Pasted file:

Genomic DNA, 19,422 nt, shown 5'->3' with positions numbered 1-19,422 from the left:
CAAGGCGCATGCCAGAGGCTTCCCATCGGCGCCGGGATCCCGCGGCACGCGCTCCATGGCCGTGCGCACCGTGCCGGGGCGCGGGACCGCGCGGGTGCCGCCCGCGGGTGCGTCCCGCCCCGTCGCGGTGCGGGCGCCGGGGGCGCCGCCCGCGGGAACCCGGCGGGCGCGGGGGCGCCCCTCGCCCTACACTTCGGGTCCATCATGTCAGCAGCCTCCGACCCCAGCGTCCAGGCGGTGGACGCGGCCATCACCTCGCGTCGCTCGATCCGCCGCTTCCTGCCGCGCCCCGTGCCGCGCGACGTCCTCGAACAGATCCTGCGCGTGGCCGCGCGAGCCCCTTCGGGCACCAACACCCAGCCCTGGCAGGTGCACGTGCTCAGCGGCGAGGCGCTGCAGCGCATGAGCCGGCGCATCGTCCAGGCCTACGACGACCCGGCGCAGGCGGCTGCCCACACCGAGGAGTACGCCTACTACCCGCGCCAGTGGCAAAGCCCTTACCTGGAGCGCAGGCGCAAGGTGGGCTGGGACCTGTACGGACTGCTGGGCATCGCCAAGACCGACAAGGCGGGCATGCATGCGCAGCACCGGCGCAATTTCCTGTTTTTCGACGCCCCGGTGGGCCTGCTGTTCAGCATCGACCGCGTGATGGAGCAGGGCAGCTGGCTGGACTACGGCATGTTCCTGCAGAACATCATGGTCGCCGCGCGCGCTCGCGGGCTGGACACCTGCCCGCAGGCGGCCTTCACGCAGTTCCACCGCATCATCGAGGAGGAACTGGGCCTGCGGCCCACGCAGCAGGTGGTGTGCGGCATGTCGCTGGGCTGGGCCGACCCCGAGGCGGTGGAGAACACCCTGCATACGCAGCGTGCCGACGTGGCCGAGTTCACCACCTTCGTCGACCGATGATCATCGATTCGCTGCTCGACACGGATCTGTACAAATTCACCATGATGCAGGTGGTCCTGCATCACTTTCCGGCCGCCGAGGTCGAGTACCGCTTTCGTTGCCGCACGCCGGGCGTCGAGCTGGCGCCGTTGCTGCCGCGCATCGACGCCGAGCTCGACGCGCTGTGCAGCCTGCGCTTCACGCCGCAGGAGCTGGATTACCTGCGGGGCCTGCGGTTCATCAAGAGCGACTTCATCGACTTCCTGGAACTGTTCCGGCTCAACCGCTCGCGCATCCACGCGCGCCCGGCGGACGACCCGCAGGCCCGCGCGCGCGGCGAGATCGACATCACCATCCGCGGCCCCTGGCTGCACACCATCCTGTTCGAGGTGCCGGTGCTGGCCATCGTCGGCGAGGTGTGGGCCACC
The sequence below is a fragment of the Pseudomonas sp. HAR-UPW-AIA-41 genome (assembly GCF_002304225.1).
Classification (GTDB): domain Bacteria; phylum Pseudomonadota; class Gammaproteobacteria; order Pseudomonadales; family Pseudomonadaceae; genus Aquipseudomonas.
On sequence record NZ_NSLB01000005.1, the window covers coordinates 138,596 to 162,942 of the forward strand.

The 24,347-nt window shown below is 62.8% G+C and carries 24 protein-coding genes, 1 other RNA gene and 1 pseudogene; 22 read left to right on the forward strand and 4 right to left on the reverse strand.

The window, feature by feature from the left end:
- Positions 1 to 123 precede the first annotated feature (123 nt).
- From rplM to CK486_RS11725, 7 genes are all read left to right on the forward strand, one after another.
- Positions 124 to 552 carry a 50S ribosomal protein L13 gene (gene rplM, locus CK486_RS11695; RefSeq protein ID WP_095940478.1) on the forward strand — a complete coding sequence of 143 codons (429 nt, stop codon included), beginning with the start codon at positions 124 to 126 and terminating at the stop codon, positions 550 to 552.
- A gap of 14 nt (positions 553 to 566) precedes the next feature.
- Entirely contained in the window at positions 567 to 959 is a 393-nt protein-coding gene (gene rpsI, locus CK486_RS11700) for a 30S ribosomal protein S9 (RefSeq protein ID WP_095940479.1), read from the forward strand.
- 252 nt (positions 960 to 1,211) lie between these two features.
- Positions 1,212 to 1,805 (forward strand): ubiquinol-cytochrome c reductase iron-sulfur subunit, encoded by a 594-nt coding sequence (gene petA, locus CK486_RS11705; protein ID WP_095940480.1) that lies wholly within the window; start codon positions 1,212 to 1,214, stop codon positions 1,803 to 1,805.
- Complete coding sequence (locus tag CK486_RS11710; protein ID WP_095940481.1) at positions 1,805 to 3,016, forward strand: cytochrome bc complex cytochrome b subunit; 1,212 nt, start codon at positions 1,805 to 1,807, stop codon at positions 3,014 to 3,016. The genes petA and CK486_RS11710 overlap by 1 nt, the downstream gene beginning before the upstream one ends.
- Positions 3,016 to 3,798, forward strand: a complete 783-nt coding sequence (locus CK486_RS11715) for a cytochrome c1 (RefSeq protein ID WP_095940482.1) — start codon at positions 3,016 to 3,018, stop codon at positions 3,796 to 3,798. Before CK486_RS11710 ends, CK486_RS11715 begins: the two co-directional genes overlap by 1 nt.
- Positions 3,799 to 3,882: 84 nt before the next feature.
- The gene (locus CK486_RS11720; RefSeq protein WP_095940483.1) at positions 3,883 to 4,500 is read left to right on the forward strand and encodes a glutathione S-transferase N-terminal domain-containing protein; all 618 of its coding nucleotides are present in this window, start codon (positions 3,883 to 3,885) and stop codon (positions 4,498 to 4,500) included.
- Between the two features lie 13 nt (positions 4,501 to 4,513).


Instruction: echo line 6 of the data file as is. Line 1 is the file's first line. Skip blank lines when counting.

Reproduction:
The 24,347-nt window shown below is 62.8% G+C and carries 24 protein-coding genes, 1 other RNA gene and 1 pseudogene; 22 read left to right on the forward strand and 4 right to left on the reverse strand.